CountSafePrimesOut(1000*1000*1000);
T1 :=gettickcount64;
writeln('runtime ',T1-T0,' ms');
end.
Output:
First 35 safe primes
5,7,11,23,47,59,83,107,167,179,227,263,347,359,383,467,479,503,563,587,719,839,863,887,983,1019,1187,1283,1307,1319,1367,1439,1487,1523,1619
there are 4324 safe primes out of 78498 primes up to 1000000
there are 30657 safe primes out of 664579 primes up to 10000000
First 40 unsafe primes
2,3,13,17,19,29,31,37,41,43,53,61,67,71,73,79,89,97,101,103,109,113,127,131,137,139,149,151,157,163,173,181,191,193,197,199,211,223,229,233
there are 74174 unsafe primes out of 78498 primes up to 1000000
there are 633922 unsafe primes out of 664579 primes up to 10000000

there are 1775676 safe primes out of 50847534 primes up to 1000000000
runtime 2797 ms

Perl[edit]

The module Math::Prime::Util does fast prime generation. The prime_precalc routine gives a little speed-up.

use Math::Prime::Util qw(next_prime is_prime prime_precalc);
 
$class{'unsafe'} = [2];
 
my $upto = 1e7;
prime_precalc( 18*$upto ); # optional
my $p = 2;
my $count = 1;
while () {
$p = next_prime($p);
if (is_prime(($p-1)/2)) { push @{$class{'safe'}}, $p }
else { push @{$class{'unsafe'}}, $p }
last if ++$count == ($upto);
}
 
for (['safe', 35], ['unsafe', 40]) {
my $type = @$_[0];
my $quantity = @$_[1];
print "The first $quantity $type primes are:\n";
print comma($class{$type}->[$_-1]) . ' ' for 1..$quantity; print "\n";
for $q ($upto/10, $upto) {
$n = 0;
map { $n++ if $_ <= $q } @{$class{$type}};
printf "The number of $type primes up to %s: %s\n", comma($q), comma($n);
}
}
 
sub comma {
(my $s = reverse shift) =~ s/(.{3})/$1,/g;
$s =~ s/,(-?)$/$1/;
$s = reverse $s;
}
Output:
The first 35 safe primes are:
5 7 11 23 47 59 83 107 167 179 227 263 347 359 383 467 479 503 563 587 719 839 863 887 983 1,019 1,187 1,283 1,307 1,319 1,367 1,439 1,487 1,523 1,619
The number of safe primes up to 1,000,000: 4,324
The number of safe primes up to 10,000,000: 30,657
The first 40 unsafe primes are:
2 3 13 17 19 29 31 37 41 43 53 61 67 71 73 79 89 97 101 103 109 113 127 131 137 139 149 151 157 163 173 181 191 193 197 199 211 223 229 233
The number of unsafe primes up to 1,000,000: 74,174
The number of unsafe primes up to 10,000,000: 633,922

Perl 6[edit]

Works with: Rakudo version 2018.08

Perl 6 has a built-in method .is-prime to test for prime numbers. It's great for testing individual numbers or to find/filter a few thousand numbers, but when you are looking for millions, it becomes a drag. No fear, the Perl 6 ecosystem has a fast prime sieve module available which can produce 10 million primes in a few seconds. Once we have the primes, it is just a small matter of filtering and formatting them appropriately.

sub comma { $^i.flip.comb(3).join(',').flip }
 
use Math::Primesieve;
 
my $sieve = Math::Primesieve.new;
 
my @primes = $sieve.primes(10_000_000);
 
my %filter = @primes.Set;
 
my $primes = @primes.classify: { %filter{($_ - 1)/2} ?? 'safe' !! 'unsafe' };
 
for 'safe', 35, 'unsafe', 40 -> $type, $quantity {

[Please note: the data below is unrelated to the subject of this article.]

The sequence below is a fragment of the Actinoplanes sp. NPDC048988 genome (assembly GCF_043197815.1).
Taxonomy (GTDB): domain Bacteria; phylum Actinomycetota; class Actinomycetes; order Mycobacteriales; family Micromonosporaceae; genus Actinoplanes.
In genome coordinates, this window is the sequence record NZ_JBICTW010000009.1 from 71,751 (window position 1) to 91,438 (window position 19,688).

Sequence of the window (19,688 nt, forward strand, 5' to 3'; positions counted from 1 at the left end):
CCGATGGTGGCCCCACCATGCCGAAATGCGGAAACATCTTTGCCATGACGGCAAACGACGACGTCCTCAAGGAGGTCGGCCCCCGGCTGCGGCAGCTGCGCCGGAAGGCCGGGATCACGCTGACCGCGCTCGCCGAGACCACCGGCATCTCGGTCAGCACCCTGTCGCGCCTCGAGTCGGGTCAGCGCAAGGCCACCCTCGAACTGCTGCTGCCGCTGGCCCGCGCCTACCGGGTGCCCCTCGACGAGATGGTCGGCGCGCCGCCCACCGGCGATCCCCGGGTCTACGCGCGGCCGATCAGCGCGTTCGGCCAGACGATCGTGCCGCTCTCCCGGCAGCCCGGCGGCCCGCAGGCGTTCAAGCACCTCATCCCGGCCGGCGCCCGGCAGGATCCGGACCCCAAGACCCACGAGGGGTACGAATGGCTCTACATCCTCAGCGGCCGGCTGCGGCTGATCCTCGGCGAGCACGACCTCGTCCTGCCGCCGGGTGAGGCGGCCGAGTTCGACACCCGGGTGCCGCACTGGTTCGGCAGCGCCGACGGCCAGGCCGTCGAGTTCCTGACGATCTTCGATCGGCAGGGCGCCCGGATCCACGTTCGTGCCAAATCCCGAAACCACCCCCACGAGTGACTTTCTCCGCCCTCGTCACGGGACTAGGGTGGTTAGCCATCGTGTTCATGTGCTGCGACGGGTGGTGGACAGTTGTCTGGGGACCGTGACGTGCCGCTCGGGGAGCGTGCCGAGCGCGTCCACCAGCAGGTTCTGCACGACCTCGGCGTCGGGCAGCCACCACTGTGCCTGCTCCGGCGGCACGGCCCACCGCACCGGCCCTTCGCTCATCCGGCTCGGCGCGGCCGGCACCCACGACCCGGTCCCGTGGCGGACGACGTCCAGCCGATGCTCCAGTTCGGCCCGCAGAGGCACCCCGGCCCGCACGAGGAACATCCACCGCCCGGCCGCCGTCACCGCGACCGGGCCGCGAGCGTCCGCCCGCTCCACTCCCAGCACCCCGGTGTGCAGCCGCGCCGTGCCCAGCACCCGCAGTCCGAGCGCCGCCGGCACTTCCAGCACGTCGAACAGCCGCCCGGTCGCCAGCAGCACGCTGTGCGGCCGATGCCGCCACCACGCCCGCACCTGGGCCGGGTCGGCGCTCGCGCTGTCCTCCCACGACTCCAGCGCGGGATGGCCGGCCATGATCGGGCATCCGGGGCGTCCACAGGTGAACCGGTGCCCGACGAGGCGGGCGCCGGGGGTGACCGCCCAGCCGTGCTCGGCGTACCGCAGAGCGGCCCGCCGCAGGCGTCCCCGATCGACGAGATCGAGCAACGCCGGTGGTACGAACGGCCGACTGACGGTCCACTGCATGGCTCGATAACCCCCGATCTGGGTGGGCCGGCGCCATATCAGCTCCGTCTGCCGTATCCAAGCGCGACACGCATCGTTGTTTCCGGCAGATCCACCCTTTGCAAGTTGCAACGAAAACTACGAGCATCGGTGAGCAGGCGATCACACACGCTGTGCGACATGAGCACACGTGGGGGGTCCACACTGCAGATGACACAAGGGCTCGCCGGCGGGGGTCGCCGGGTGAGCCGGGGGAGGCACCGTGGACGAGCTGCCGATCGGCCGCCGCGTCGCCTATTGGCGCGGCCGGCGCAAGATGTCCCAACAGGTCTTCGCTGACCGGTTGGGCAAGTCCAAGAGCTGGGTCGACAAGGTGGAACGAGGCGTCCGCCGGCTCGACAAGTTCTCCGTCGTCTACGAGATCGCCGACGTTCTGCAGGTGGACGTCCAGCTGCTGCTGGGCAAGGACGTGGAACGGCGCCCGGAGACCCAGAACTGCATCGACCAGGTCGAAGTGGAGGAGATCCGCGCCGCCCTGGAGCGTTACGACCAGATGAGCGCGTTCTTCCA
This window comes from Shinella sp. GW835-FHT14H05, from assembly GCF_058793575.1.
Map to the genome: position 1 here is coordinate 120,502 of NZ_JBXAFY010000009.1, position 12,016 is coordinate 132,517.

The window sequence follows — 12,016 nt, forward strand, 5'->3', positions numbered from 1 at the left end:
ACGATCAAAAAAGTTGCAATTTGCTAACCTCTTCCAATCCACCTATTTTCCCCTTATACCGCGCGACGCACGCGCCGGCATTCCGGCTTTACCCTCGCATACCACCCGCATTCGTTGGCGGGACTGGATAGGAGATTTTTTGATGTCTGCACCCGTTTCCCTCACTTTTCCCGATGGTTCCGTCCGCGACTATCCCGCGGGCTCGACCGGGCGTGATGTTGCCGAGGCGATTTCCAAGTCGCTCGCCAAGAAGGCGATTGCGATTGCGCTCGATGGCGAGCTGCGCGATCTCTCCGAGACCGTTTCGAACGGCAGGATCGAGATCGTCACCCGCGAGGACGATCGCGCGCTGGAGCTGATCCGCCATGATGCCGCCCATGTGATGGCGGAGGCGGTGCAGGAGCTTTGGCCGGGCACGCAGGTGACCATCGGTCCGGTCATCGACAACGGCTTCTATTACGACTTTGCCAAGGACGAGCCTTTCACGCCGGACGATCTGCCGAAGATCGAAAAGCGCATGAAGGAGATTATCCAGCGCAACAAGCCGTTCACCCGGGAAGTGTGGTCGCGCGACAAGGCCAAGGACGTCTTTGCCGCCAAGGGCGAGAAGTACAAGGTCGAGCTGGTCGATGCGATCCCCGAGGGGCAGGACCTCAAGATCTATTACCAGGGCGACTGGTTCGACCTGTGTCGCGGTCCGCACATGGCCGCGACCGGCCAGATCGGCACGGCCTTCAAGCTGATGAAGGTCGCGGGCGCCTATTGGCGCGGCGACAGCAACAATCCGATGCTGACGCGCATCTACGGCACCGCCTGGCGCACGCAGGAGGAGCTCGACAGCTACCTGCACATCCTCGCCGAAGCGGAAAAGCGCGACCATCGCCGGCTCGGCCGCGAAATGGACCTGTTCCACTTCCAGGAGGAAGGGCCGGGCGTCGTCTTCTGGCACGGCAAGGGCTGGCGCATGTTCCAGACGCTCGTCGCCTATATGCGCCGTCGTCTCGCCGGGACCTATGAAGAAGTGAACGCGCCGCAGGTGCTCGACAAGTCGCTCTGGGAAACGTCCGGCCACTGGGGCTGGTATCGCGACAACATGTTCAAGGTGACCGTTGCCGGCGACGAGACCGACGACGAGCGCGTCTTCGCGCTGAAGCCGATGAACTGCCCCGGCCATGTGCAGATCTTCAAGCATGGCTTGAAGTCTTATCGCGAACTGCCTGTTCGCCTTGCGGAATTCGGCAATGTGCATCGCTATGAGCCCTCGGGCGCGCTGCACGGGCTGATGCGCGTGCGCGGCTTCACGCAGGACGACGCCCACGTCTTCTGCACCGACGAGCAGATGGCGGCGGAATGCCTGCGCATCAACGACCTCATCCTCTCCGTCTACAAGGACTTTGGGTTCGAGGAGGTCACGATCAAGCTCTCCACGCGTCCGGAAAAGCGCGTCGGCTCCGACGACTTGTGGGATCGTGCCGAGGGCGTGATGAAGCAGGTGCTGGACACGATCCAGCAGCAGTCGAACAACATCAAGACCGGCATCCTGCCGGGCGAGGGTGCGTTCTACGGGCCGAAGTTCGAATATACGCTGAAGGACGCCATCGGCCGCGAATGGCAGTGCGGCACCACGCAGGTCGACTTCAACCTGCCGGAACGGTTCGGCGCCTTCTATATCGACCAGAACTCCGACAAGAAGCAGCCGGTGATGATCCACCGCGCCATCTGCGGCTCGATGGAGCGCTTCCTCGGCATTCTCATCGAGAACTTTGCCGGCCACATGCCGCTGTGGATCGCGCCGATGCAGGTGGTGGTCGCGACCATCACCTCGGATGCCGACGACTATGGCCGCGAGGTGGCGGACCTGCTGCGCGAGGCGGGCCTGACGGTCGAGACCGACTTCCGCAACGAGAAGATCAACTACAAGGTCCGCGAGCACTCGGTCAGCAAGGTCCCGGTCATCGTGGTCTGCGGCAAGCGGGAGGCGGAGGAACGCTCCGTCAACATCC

say "The first $quantity $type primes are:";
 
say $primes{$type}[^$quantity]».&comma;
 
say "The number of $type primes up to {comma $_}: ",
comma $primes{$type}.first(* > $_, :k) // +$primes{$type} for 1e6, 1e7;
 
say '';
}
Output:
The first 35 safe primes are:
(5 7 11 23 47 59 83 107 167 179 227 263 347 359 383 467 479 503 563 587 719 839 863 887 983 1,019 1,187 1,283 1,307 1,319 1,367 1,439 1,487 1,523 1,619)
The number of safe primes up to 1,000,000: 4,324
The number of safe primes up to 10,000,000: 30,657

The first 40 unsafe primes are:
(2 3 13 17 19 29 31 37 41 43 53 61 67 71 73 79 89 97 101 103 109 113 127 131 137 139 149 151 157 163 173 181 191 193 197 199 211 223 229 233)
The number of unsafe primes up to 1,000,000: 74,174
The number of unsafe primes up to 10,000,000: 633,922

REXX[edit]

/*REXX program lists a  sequence of primes  by testing  primality  by  trial division.  */
parse arg N kind _ . 1 . okind; upper kind /*obtain optional arguments from the CL*/
if N=='' | N=="," then N= 26 /*Not specified? Then assume default.*/
if kind=='' | kind=="," then kind= 'SAFE' /* " " " " " */
if _\=='' then call ser 'too many arguments specified.'
if kind\=='SAFE' & kind\=='UNSAFE' then call ser 'invalid 2nd argument: ' okind
if kind =='UNSAFE' then safe= 0; else safe= 1 /*SAFE is a binary value for function.*/
w = linesize() - 1 /*obtain the useable width of the term.*/
tell= (N>0); @.=; N= abs(N) /*N is negative? Then don't display. */
!.=0;  !.1=2;  !.2=3;  !.3=5;  !.4=7;  !.5=11;  !.6=13;  !.7=17;  !.8=19; #= 8;
@.=''; @.2=1; @.3=1; @.5=1; @.7=1; @.11=1; @.13=1; @.17=1; @.19=1; start= # + 1
m= 0; lim=0 /*# is the number of low primes so far*/
$=; do i=1 for # while lim<=N; j= !.i /* [↓] find primes, and maybe show 'em*/
call safeUnsafe; $= strip($) /*go see if other part of a KIND prime.*/
end /*i*/ /* [↑] allows faster loop (below). */
/* [↓] N: default lists up to 101 #s.*/
do j=!.#+2 by 2 while lim<N /*continue on with the next odd prime. */
if j // 3 == 0 then iterate /*is this integer a multiple of three? */
parse var j '' -1 _ /*obtain the last decimal digit of J */
if _ == 5 then iterate /*is this integer a multiple of five? */
if j // 7 == 0 then iterate /* " " " " " " seven? */
if j //11 == 0 then iterate /* " " " " " " eleven?*/
if j //13 == 0 then iterate /* " " " " " " 13 ? */
if j //17 == 0 then iterate /* " " " " " " 17 ? */
if j //19 == 0 then iterate /* " " " " " " 19 ? */
/* [↓] divide by the primes. ___ */
do k=start to # while !.k * !.k<=j /*divide J by other primes ≤ √ J */
if j // !.k ==0 then iterate j /*÷ by prev. prime? ¬prime ___ */
end /*k*/ /* [↑] only divide up to √ J */